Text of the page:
According to a survey conducted in Australia in 2008, 42 percent of respondents said their suppliers could not adequately solve their problems, while another 20 percent had issues with inexperienced staff manning their calls. The survey reported that six out of 10 consumers had changed supplier in the past year. I am not surprised – service providers in my country seem to be equally bad when it comes to customer service.
I have the same service provider for my fixed line (yes, I do use a fixed line at home ) and mobile phone. For some time now it has been impossible to call my mobile phone from my fixed line. Dutifully I lodged a complaint with the service provider. Within a couple of days I got a call from their customer service.
“Your problem has been fixed, sir. Can I close the ticket ? ” asked a polite voice from the other end. “As far I know the problem has not been fixed, and no please do not close the ticket,” was my response. Whereupon customer rep tried to convince me why the problem was with my mobile phone. “How do you know ?” I asked him. “I had to call your mobile number multiple times, from our land line, before I could get through,” promptly came the response.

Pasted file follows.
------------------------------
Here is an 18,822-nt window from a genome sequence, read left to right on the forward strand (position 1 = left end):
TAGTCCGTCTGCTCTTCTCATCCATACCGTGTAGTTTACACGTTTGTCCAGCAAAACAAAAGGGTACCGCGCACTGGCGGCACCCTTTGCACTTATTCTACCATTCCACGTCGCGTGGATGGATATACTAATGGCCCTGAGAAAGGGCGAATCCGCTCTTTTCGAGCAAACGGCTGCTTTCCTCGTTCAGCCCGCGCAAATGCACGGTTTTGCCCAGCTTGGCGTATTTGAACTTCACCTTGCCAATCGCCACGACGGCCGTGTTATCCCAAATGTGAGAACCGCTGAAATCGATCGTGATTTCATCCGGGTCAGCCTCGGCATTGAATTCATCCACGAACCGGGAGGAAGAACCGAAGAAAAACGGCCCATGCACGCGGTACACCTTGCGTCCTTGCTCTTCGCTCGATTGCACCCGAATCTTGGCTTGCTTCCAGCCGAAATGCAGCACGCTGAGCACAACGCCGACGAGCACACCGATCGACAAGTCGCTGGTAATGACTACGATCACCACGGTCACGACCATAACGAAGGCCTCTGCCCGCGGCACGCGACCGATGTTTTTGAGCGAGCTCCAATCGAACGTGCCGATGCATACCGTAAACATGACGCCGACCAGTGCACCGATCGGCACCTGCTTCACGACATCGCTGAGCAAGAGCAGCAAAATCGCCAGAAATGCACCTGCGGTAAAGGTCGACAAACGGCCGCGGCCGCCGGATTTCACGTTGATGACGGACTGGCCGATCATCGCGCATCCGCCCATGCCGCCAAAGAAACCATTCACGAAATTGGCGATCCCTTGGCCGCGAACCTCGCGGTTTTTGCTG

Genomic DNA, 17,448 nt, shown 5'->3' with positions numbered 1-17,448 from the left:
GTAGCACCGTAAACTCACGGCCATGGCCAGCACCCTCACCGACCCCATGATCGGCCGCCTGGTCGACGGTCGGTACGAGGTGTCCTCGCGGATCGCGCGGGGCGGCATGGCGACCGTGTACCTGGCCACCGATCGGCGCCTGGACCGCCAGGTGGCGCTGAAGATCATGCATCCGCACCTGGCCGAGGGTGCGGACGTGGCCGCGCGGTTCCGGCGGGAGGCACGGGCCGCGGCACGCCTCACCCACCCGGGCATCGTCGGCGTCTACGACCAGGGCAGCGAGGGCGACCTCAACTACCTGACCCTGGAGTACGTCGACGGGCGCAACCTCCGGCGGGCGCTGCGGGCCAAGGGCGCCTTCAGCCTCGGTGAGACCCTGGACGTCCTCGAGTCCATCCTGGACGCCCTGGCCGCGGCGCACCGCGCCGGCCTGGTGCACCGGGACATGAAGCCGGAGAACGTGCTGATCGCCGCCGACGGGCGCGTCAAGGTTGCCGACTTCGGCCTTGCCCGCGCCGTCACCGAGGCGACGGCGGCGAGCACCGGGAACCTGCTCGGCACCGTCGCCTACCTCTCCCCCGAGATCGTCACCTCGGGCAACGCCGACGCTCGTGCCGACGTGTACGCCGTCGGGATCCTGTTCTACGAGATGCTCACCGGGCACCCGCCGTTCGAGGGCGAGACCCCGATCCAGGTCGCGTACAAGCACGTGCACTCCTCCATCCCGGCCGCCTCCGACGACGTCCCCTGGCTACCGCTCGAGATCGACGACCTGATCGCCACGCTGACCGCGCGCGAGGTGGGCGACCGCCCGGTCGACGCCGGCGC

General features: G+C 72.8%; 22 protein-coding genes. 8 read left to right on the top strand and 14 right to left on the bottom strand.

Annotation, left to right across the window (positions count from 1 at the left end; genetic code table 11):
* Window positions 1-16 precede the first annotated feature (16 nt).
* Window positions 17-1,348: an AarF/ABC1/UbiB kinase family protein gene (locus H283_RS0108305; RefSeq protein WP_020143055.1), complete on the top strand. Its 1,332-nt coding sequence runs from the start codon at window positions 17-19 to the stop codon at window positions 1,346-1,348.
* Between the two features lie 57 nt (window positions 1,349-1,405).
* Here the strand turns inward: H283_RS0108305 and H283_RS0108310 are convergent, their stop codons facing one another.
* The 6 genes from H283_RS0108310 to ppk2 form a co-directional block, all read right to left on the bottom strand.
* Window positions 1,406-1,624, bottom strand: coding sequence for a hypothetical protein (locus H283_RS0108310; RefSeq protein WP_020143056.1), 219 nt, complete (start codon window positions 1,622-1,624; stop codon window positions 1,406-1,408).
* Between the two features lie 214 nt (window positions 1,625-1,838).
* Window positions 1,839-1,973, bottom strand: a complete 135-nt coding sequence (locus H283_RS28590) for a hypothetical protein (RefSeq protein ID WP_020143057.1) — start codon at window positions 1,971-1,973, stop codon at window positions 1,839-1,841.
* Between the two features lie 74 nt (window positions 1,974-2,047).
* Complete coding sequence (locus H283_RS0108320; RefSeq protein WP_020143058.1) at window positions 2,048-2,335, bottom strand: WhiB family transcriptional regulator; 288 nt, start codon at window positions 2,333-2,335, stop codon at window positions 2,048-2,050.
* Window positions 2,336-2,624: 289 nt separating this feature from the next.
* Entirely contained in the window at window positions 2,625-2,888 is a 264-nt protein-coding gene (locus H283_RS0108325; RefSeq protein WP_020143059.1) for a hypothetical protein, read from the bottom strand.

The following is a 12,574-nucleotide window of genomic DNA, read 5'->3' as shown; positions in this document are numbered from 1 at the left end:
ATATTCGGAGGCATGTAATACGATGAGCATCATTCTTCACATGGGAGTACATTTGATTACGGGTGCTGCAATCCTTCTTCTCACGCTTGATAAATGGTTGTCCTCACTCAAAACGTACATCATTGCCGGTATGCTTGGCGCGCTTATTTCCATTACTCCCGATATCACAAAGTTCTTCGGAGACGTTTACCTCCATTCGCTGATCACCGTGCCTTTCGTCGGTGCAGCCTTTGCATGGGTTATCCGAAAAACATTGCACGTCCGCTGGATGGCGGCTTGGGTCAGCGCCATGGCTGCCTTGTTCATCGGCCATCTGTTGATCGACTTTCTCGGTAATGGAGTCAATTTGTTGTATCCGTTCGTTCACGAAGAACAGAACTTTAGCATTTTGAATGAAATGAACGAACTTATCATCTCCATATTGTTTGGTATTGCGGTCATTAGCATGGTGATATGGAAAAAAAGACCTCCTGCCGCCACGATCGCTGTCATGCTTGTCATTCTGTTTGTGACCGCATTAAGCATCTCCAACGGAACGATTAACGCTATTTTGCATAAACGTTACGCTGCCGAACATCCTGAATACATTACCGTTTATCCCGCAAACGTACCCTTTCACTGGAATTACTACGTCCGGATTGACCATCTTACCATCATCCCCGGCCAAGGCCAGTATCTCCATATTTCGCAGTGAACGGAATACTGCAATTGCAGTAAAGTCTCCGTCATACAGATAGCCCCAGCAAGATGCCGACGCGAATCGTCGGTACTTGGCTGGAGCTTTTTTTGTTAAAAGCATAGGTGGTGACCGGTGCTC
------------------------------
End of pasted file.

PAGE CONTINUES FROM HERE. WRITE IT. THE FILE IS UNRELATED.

This is a classic case of a vendor or customer service department being concerned about their statistics and not about the customer. Even though the customer service rep himself had experienced the problem that I had reported, he felt it was best to identify a “new” problem and treat the earlier problem as “addressed.” It did not concern him that my —the customer’s— problem had not been addressed at all.
Of course in this case, the fixed line and the mobile service business are two separate business units of the company. By fixing the blame on the mobile phone, the fixed line business was essentially making its problem someone else’s. The customer was the victim again! And this from the customer service department of the telecom company! Talk about how not to build a relationship with your customers! In an attempt to not let this drag me down, I have attempted to draw some lessons for all of us in customer facing roles.
Lesson#1 Processes and statistics are a means to improve our business operations. They should not become our end business goals.
Lesson #2 Customers are smart. They can usually see through our tricks. When that happens our businesses might have to pay a very heavy price. It is best that we try and avoid such incidences.
As for my service provider, I am making sure that I share this (less than satisfactory) experience with everyone I know.